Jon Danielsson, Andreas Tsanakas, 18 March 2016

Macroprudential policy has become increasingly popular in the aftermath of the Global Crisis, but it remains controversial. This column argues that vigorous disagreement is both inevitable and healthy, reflecting differing fundamental views of how the financial system really works. By embracing the divergence of views instead of seeing it as problematic, macroprudential policymaking will be made easier and more effective.  

Çağatay Bircan, Ralph De Haas, Hans Peter Lankes, Alexander Plekhanov, 10 November 2015

In the wake of the Global Crisis, emerging Europe has experienced a sharp drop in investment levels. As a result, income convergence has virtually come to a halt. This column presents key findings of the EBRD’s latest Transition Report, urging countries in emerging Europe to rebalance their financial systems in order to reignite economic growth. Rebalancing is necessary in terms of the available debt–equity mix, the currency composition of credit, banks’ funding sources, and cross-border investment partners.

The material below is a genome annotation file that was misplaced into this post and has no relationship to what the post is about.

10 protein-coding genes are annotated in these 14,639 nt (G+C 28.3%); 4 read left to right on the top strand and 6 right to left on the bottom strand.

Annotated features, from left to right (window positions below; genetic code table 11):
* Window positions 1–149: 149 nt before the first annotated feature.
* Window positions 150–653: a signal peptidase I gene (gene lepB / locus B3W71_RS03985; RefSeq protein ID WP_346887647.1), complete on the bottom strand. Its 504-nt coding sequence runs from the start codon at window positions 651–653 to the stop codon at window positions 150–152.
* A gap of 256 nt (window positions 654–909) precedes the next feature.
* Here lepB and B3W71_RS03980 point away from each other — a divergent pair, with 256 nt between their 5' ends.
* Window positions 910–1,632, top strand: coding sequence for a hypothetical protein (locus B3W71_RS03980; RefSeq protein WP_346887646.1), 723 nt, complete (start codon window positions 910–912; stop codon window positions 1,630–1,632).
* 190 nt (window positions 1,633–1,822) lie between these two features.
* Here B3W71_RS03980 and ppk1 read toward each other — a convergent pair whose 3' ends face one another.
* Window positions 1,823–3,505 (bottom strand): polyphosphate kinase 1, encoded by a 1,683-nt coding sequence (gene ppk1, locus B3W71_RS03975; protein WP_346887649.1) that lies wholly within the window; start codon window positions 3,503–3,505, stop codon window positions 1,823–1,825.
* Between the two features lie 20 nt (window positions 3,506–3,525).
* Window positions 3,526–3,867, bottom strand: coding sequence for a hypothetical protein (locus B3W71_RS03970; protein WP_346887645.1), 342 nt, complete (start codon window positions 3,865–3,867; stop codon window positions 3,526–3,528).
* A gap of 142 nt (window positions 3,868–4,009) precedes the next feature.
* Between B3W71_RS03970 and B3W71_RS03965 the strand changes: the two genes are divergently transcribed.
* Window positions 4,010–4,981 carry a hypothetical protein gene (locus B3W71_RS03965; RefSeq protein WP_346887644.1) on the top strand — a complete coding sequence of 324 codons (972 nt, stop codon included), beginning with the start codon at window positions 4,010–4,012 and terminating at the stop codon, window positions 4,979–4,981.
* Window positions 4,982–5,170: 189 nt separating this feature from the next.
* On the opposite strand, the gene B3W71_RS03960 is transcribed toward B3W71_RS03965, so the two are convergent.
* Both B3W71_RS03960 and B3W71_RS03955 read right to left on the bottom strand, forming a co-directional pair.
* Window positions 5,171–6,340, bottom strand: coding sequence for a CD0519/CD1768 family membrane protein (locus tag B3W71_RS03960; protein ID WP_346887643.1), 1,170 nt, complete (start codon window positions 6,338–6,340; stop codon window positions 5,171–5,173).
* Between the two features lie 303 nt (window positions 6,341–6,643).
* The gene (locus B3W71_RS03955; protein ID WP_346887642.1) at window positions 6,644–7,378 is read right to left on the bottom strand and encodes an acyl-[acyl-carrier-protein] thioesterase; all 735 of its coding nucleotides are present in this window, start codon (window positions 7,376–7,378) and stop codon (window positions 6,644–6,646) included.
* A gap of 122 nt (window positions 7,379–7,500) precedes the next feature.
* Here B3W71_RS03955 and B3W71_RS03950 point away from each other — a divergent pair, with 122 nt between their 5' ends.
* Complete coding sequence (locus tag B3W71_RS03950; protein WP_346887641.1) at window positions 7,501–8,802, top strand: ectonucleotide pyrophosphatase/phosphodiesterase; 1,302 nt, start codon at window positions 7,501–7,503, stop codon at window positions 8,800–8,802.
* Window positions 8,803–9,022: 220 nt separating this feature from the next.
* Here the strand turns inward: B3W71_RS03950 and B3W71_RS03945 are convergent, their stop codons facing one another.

Minouche Shafik, 05 October 2015

We need a strong and resilient global financial safety net to reduce the systemic implications of sovereign crises and allow nations to cope with shocks in order to reap the economic rewards of an integrated system of trade and finance. This column argues that the current arrangements are suboptimal – resembling more of a patchwork than a safety net. Drawing on the experience of central banks during the financial crisis, it offers preliminary policy proposals to enhance the effectiveness of the global financial safety net.

Dirk Schoenmaker, 30 August 2014

In the aftermath of the financial crisis, governments have been reducing their potential exposures to the banking system. This column argues that a fiscal backstop remains necessary for a banking system, contrary to what many policymakers claim. The main reason is that private arrangements may not be sufficient in a severe crisis. Without a credible backstop, depositors will run on a troubled banking system.

Thorsten Beck, Hans Degryse, Christiane Kneer, 08 April 2013

Growing the financial sector was viewed as a viable 21st-century competitiveness policy for small, agile nations in the 2000s. Things have changed. This column reviews the empirical literature arguing for a distinction between two roles: finance as intermediation or facilitator, and finance as a growth sector in itself. Evidence suggests that, for rich nations, finance stimulates growth but makes it more volatile, whereas for developing nations its function as a facilitator raises long-term growth and reduces volatility.

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